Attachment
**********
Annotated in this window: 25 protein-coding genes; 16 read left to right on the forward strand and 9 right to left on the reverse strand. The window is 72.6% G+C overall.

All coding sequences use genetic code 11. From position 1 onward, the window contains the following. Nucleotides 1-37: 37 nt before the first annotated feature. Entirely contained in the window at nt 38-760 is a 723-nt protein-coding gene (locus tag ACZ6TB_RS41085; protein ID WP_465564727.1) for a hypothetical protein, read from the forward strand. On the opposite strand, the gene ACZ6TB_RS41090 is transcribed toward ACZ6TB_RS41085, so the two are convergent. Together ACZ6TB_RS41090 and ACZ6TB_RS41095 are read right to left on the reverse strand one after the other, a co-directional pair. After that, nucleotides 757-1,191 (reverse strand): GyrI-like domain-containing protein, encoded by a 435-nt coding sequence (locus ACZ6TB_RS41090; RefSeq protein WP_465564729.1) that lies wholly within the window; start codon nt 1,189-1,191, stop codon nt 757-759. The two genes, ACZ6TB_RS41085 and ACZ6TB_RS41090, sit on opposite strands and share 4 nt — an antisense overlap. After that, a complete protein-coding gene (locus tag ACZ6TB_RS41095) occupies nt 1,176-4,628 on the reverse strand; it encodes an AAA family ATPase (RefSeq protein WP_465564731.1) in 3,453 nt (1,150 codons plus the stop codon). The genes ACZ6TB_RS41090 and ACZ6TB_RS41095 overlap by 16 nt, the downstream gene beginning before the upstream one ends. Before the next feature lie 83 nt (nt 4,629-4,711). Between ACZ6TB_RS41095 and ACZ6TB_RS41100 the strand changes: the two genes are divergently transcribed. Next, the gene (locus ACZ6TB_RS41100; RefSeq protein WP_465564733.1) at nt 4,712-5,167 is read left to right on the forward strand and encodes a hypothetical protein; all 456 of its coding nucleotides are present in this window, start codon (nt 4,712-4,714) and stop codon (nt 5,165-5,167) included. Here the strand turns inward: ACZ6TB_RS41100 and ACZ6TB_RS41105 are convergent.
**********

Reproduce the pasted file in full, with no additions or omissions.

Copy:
Annotated in this window: 25 protein-coding genes; 16 read left to right on the forward strand and 9 right to left on the reverse strand. The window is 72.6% G+C overall.

All coding sequences use genetic code 11. From position 1 onward, the window contains the following. Nucleotides 1-37: 37 nt before the first annotated feature. Entirely contained in the window at nt 38-760 is a 723-nt protein-coding gene (locus tag ACZ6TB_RS41085; protein ID WP_465564727.1) for a hypothetical protein, read from the forward strand. On the opposite strand, the gene ACZ6TB_RS41090 is transcribed toward ACZ6TB_RS41085, so the two are convergent. Together ACZ6TB_RS41090 and ACZ6TB_RS41095 are read right to left on the reverse strand one after the other, a co-directional pair. After that, nucleotides 757-1,191 (reverse strand): GyrI-like domain-containing protein, encoded by a 435-nt coding sequence (locus ACZ6TB_RS41090; RefSeq protein WP_465564729.1) that lies wholly within the window; start codon nt 1,189-1,191, stop codon nt 757-759. The two genes, ACZ6TB_RS41085 and ACZ6TB_RS41090, sit on opposite strands and share 4 nt — an antisense overlap. After that, a complete protein-coding gene (locus tag ACZ6TB_RS41095) occupies nt 1,176-4,628 on the reverse strand; it encodes an AAA family ATPase (RefSeq protein WP_465564731.1) in 3,453 nt (1,150 codons plus the stop codon). The genes ACZ6TB_RS41090 and ACZ6TB_RS41095 overlap by 16 nt, the downstream gene beginning before the upstream one ends. Before the next feature lie 83 nt (nt 4,629-4,711). Between ACZ6TB_RS41095 and ACZ6TB_RS41100 the strand changes: the two genes are divergently transcribed. Next, the gene (locus ACZ6TB_RS41100; RefSeq protein WP_465564733.1) at nt 4,712-5,167 is read left to right on the forward strand and encodes a hypothetical protein; all 456 of its coding nucleotides are present in this window, start codon (nt 4,712-4,714) and stop codon (nt 5,165-5,167) included. Here the strand turns inward: ACZ6TB_RS41100 and ACZ6TB_RS41105 are convergent.